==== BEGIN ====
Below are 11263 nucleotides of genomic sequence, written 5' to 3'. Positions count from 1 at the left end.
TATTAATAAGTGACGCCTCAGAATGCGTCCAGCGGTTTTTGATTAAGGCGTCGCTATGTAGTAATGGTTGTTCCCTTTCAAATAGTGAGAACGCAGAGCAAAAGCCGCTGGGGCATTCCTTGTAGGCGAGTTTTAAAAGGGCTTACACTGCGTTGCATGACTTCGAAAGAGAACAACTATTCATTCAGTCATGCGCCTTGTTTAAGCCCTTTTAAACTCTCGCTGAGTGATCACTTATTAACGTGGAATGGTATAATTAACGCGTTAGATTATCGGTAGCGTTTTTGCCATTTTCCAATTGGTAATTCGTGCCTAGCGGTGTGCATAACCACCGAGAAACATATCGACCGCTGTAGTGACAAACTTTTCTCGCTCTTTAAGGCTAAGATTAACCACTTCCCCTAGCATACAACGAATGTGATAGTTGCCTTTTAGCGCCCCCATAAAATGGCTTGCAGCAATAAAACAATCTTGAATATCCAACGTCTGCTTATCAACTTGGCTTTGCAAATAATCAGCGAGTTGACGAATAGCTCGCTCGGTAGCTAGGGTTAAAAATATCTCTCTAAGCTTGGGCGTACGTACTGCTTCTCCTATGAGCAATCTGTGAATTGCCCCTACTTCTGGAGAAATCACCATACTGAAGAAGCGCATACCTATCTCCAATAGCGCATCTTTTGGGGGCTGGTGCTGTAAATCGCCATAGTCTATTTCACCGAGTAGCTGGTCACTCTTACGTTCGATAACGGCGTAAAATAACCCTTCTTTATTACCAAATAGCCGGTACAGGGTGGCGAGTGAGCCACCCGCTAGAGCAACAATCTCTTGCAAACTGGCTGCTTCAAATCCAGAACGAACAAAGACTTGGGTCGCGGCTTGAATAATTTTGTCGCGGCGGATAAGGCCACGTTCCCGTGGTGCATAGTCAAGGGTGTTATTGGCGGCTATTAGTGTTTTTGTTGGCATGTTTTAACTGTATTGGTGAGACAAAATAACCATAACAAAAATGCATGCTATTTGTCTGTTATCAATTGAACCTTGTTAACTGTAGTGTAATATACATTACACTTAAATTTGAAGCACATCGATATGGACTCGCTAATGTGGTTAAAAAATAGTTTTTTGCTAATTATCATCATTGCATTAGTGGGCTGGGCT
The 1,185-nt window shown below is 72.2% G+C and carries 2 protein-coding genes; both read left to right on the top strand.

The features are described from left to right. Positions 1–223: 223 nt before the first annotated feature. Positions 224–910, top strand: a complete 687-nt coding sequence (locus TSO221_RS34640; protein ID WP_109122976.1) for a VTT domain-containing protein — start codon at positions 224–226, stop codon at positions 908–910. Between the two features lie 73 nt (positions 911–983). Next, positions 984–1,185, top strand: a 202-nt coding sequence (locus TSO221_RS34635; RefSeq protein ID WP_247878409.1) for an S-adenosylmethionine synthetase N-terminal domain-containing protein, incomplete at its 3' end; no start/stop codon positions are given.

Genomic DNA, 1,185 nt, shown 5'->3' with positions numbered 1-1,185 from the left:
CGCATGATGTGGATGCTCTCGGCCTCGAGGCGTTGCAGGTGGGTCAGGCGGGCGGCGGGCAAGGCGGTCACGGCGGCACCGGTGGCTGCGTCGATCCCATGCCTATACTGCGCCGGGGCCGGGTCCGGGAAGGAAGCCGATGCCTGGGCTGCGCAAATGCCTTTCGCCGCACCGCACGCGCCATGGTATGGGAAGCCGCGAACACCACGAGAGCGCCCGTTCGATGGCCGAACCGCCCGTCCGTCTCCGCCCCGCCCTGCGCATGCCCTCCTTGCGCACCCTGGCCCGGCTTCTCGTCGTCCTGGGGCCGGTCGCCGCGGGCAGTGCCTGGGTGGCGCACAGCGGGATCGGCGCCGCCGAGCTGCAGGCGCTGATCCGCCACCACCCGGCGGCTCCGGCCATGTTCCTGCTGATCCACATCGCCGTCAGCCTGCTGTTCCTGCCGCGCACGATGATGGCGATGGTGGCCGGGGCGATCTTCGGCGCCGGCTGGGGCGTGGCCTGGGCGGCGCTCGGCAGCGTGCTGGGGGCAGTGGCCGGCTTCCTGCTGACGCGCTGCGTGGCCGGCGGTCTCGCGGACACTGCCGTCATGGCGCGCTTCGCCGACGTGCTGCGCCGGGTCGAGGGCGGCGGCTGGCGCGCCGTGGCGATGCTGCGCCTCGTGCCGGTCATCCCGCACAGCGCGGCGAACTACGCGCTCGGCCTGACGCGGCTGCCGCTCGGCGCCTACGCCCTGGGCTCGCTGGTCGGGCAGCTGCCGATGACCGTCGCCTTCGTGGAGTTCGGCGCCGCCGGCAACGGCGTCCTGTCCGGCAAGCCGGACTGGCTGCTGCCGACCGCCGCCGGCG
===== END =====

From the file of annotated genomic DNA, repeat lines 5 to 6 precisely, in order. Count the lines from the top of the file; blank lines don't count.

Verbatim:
Genomic DNA, 1,185 nt, shown 5'->3' with positions numbered 1-1,185 from the left:
CGCATGATGTGGATGCTCTCGGCCTCGAGGCGTTGCAGGTGGGTCAGGCGGGCGGCGGGCAAGGCGGTCACGGCGGCACCGGTGGCTGCGTCGATCCCATGCCTATACTGCGCCGGGGCCGGGTCCGGGAAGGAAGCCGATGCCTGGGCTGCGCAAATGCCTTTCGCCGCACCGCACGCGCCATGGTATGGGAAGCCGCGAACACCACGAGAGCGCCCGTTCGATGGCCGAACCGCCCGTCCGTCTCCGCCCCGCCCTGCGCATGCCCTCCTTGCGCACCCTGGCCCGGCTTCTCGTCGTCCTGGGGCCGGTCGCCGCGGGCAGTGCCTGGGTGGCGCACAGCGGGATCGGCGCCGCCGAGCTGCAGGCGCTGATCCGCCACCACCCGGCGGCTCCGGCCATGTTCCTGCTGATCCACATCGCCGTCAGCCTGCTGTTCCTGCCGCGCACGATGATGGCGATGGTGGCCGGGGCGATCTTCGGCGCCGGCTGGGGCGTGGCCTGGGCGGCGCTCGGCAGCGTGCTGGGGGCAGTGGCCGGCTTCCTGCTGACGCGCTGCGTGGCCGGCGGTCTCGCGGACACTGCCGTCATGGCGCGCTTCGCCGACGTGCTGCGCCGGGTCGAGGGCGGCGGCTGGCGCGCCGTGGCGATGCTGCGCCTCGTGCCGGTCATCCCGCACAGCGCGGCGAACTACGCGCTCGGCCTGACGCGGCTGCCGCTCGGCGCCTACGCCCTGGGCTCGCTGGTCGGGCAGCTGCCGATGACCGTCGCCTTCGTGGAGTTCGGCGCCGCCGGCAACGGCGTCCTGTCCGGCAAGCCGGACTGGCTGCTGCCGACCGCCGCCGGCG